Detailed outline of Research Proposal

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Detailed outline of Research Proposal

  1. 1. By: Shantiram Dahal TITLE OF THE RESEARCH PROPOSALA Research Proposal Submitted to the Department of Curriculum andEvaluation in Partial Fulfillment for the Master’s Degree in Education. Submitted by Name: Roll No:…….. T.U Reg. No:………………… Tribhuvan University Department of Curriculum and Evaluation Janta Multiple Campus Itahari, Sunsari 2011……… 1. Elements of a Research Proposal and Report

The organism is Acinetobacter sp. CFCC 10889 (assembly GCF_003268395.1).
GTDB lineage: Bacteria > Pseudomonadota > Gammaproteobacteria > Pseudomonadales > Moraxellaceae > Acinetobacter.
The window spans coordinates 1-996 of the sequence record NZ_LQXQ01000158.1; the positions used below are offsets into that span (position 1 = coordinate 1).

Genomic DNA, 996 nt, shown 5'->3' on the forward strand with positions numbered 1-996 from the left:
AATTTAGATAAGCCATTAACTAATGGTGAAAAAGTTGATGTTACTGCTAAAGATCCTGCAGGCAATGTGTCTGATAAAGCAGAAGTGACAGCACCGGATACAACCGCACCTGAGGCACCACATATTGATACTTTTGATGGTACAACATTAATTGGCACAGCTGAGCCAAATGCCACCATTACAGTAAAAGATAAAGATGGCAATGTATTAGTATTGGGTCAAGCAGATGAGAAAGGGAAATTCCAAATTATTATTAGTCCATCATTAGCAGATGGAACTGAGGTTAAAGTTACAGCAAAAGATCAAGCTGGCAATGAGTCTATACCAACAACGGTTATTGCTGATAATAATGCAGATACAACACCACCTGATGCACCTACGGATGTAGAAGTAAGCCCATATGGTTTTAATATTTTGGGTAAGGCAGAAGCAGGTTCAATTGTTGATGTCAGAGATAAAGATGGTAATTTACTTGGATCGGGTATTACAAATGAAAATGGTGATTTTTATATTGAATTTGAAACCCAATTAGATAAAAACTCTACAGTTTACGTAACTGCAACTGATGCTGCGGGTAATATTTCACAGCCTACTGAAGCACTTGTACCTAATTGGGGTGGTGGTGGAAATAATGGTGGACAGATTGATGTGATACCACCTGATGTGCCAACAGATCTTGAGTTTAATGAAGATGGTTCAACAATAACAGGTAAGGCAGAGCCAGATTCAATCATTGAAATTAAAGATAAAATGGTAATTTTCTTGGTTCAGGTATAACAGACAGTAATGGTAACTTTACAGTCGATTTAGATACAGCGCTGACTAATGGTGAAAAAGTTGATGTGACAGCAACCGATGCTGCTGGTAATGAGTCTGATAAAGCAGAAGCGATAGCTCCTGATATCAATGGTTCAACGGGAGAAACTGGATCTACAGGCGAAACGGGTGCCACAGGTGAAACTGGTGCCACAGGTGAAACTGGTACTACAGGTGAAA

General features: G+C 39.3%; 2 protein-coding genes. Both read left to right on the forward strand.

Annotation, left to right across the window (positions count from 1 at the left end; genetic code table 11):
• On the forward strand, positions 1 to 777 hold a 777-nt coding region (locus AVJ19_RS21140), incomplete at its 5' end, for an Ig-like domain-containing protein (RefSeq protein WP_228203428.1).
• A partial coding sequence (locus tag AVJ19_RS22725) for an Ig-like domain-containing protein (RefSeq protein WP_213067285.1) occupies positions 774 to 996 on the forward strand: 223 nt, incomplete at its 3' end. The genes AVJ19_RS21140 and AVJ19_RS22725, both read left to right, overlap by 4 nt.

2. 2. All research reports use roughly the same format. It doesnt matter whether youve done a customersatisfaction survey, an employee opinion survey, a health care survey, or a marketing researchsurvey. All have the same basic structure and format. The rationale is that readers of researchreports (i.e., decision makers, funders, etc.) will know exactly where to find the information theyare looking for, regardless of the individual report.Once youve learned the basic rules for research proposal and report writing, you can apply them toany research discipline. The same rules apply to writing a proposal, a thesis, a dissertation, or anybusiness research report. 2. Developing your proposalThe process includes: • Choosing a topic • Narrowing and focusing your topic • Formulating research objectives or questions and ideas for analysis • Outlining the key literature in the topic area • Deciding on research methodology, research design and methods, sampling etc. • Proposing an approach to data analysis • Proposing a format e.g. how many chapters and suggested chapter headings • Developing a timeline • Developing a budget and resources you will need (if necessary) • Developing a bibliography3. The Research Proposal and Report • General: Title page, Recommendation letter, Approval sheet, Acknowledgement, Executive Summary, Content, List of figure, Abbreviation. • Style, layout, and page formatting • Outline of the chapters and sections • Chapter I - Introduction • Chapter II – Literature Review • Chapter III - Methodology • Chapter IV – Analysis and Interpretation • Chapter V – Findings, Conclusions and Recommendations4. General considerationsResearch papers usually have five chapters with well-established sections in each chapter. Readersof the paper will be looking for these chapters and sections so you should not deviate from thestandard format unless you are specifically requested to do so by the research sponsor.Most research studies begin with a written proposal. Again, nearly all proposals follow the sameformat. In fact, the proposal is identical to the first three chapters of the final paper except that itswritten in future tense. In the proposal, you might say something like "the researchers will securethe sample from ...", while in the final paper, it would be changed to "the researchers secured the 2